The Wild Winter of 2013-2014- Could it Repeat?

Editor’s Note: While Blue Hill Observatory does not issue forecasts and does not endorse this forecast, we thought our readers would enjoy hearing what a leading winter weather expert is predicting. Joe D’Aleo is a certified meteorologist and the first Director of Meteorology at the Weather Channel. He is currently Co-Chief Meteorologist at WeatherBell Analytics, LLC.



 By Joseph D’Aleo, CCM

 The Winter of 2013-14 was wild over North America.  The media and the public were caught by surprise. At WeatherBell, we were warning clients of the possibility of an historic winter in July and went full bore cold by Thanksgiving.

The actual December to February temperature anomalies were very much in line with our forecast.

Chicago had its coldest December to March on record (since 1872), Detroit its snowiest on record (since 1880). It was third snowiest in Chicago behind only 1977-78 and 1978-79. It was the second snowiest in Philadelphia.
Ice on the Great Lakes was the greatest on record, peaking at 92.2% and above normal in every week. Ice flows were seen on Lake Superior in early June.
It stayed cold into the spring, with the coldest weather shifting eastward. Vermont had its coldest March on record, with a statewide temperature of 18.3°F (8.9°F below average). The previous coldest March in Vermont occurred in 1916 when the monthly average temperature was 18.6°F. Maine and New Hampshire each had their second coldest March on record. Massachusetts had its eighth coldest March, and Connecticut its ninth coldest.
Weatherbell employs a different approach in seasonal forecasting. We do analog forecasts statistical models based on ENSO (by ENSO region) and the many other major oceanic and solar oscillations. We also use the Quasi-Biennial Oscillation (QBO), which CPC had found modulated the effects with ENSO and measures of solar activity.
Last year the Atlantic Multidecadal Oscillation (AMO) and Pacific Decadal Oscillation PDO became confused and ENSO was neutral. The real driver was the record warm pool (5 standard deviations positive) in the Gulf of Alaska  and a strong westerly QBO (both favoring a western ridge, strong central trough  that became the ‘Polar Vortex’.
Of course the polar vortex is not new and in fact it is there in all seasons. It is stronger in winter and especially in some parts of the hemisphere and its amplitude varies. Last winter, it was stuck in central North America and it was deep.

Jerome Namias, the first Director of the Long Range Forecasting branch of what was then called the US Weather Bureau (long range then was 5 days!) focused on the ocean influence on the jet stream and his research convinced him that cold and warm water pools outside the tropics had an effect by anchoring the mean long wave troughs and ridges. He used them in his seasonal forecasts at Scripps. He wrote a paper and explained to me at a conference how the warm water that developed during the strong string of La Niñas in the early to mid 1970s led to a western US trough and a warm southeast. Once the currents carried it to the Gulf of Alaska in 1976, the pattern flipped with three incredibly cold winters.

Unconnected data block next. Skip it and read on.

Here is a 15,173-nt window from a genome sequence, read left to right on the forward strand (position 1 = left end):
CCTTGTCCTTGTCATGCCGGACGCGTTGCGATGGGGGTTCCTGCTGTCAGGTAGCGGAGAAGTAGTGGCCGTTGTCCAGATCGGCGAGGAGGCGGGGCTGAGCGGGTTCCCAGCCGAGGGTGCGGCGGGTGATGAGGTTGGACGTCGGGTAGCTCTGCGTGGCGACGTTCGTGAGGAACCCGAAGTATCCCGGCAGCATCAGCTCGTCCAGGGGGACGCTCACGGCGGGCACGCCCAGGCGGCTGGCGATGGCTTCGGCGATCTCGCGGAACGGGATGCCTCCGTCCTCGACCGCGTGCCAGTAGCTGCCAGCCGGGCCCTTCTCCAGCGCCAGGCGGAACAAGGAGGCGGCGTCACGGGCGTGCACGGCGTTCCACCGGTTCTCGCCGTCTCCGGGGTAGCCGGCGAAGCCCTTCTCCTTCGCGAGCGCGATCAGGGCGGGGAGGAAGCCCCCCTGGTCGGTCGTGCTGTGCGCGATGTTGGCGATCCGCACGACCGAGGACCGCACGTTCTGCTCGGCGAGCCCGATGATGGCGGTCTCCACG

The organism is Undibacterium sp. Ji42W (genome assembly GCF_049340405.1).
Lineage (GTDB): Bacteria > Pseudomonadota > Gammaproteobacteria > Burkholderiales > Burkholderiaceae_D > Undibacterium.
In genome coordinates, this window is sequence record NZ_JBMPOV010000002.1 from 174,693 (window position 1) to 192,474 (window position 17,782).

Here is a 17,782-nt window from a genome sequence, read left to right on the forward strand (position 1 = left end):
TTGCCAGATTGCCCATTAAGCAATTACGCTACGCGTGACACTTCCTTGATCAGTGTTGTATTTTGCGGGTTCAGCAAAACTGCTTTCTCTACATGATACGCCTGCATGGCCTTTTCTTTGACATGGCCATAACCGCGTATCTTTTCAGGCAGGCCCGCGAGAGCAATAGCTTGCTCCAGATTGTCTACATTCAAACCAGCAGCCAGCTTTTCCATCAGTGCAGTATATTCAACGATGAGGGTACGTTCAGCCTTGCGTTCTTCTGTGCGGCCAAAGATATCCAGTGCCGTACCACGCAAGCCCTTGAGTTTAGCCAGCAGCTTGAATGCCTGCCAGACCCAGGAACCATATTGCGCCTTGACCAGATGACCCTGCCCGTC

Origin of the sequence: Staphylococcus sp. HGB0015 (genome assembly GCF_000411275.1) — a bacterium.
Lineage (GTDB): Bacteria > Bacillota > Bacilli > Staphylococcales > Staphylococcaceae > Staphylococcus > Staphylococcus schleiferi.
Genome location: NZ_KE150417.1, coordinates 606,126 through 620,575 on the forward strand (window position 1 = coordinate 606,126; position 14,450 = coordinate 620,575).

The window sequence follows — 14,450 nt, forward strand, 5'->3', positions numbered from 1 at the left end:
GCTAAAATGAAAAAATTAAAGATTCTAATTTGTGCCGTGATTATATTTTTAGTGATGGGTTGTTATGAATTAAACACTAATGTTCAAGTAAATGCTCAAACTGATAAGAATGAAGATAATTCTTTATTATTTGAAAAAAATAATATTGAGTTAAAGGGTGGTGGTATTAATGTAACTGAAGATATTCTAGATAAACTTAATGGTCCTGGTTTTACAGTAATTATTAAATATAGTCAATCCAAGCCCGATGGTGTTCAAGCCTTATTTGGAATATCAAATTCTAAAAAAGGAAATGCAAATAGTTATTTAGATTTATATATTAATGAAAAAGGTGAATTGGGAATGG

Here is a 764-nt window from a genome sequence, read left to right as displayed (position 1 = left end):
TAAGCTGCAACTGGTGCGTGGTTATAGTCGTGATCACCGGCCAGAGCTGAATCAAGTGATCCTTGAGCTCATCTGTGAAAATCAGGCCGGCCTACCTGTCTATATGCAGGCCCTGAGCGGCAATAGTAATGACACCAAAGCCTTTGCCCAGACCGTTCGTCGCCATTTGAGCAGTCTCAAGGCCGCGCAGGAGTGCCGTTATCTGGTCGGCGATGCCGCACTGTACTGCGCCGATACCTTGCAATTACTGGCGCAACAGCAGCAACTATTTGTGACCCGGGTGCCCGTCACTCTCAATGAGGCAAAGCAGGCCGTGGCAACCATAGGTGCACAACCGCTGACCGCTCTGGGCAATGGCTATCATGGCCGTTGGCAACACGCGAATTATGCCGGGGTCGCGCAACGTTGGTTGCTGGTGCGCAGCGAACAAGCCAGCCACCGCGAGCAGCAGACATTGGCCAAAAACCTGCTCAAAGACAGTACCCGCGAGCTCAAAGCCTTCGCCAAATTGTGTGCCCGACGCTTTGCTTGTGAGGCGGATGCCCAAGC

Joe Bastardi and I noted the same thing happened between 1916-1918, with two record setting winters and to some degree in 2002 to 2004. That is what made us so bullish cold on last winter (and next winter).
If it feels like winters are getting colder and snowier to you, your perception is correct. NOAA has reported,, that meteorological winter (December – February) temperatures in the contiguous United States have trended downward at a rate of 0.36°F per decade over the last 25 winters, 1.13°F per decade over the last 20 winters, and 2.26 °F per decade over the last 10 winters.
For the past 20 years, every one of the 9 climate regions has shown a downward trend in winter temperatures.
As for snowfall, just 4 years into this decade, we have had more high impact east coast snowstorms (Kocin -Uccellini storms) than any decade since the 1950s.

For the hemisphere, 4 of the top 5 snowiest years have occurred since 2007-08. AS of late last week, snow in Russia was running well ahead of normal and is building this week in North America..
The warm pool is still in the Gulf of Alaska. El Niño is trying to come on and will likely do so but be biased toward the central Pacific. This is the El Nino pattern (called the Modoki) that is cold for the eastern U.S. The QBO has flipped  strong easterly, which favors a broader cold over the lower 48 states and enhanced high latitude blocking to trap the cold air over the continents in mid-latitudes. A four to six week period of intense cold seems likely midwinter.
Our analogs favor the return of the dreaded ‘polar vortex’ but with the coldest air biased farther to the east and south. We have any warmth (and it is not much) limited to the far northwest. There should be plenty of snow, especially from southern New England towards the south and southwest.  The snow should start early and continue into February. Our analogs suggest once the snow melts in March, March and April should bring early spring warmth.

Join us at to get the daily details in blogs and videos by Joe Bastardi, Tom Downs, Dr. Ryan Maue and I along with global and regional temperature and precipitation anomaly mapping,  teleconnection tracking, and the best global models including the  highest resolution European model output available.  Stay warm!!!!!!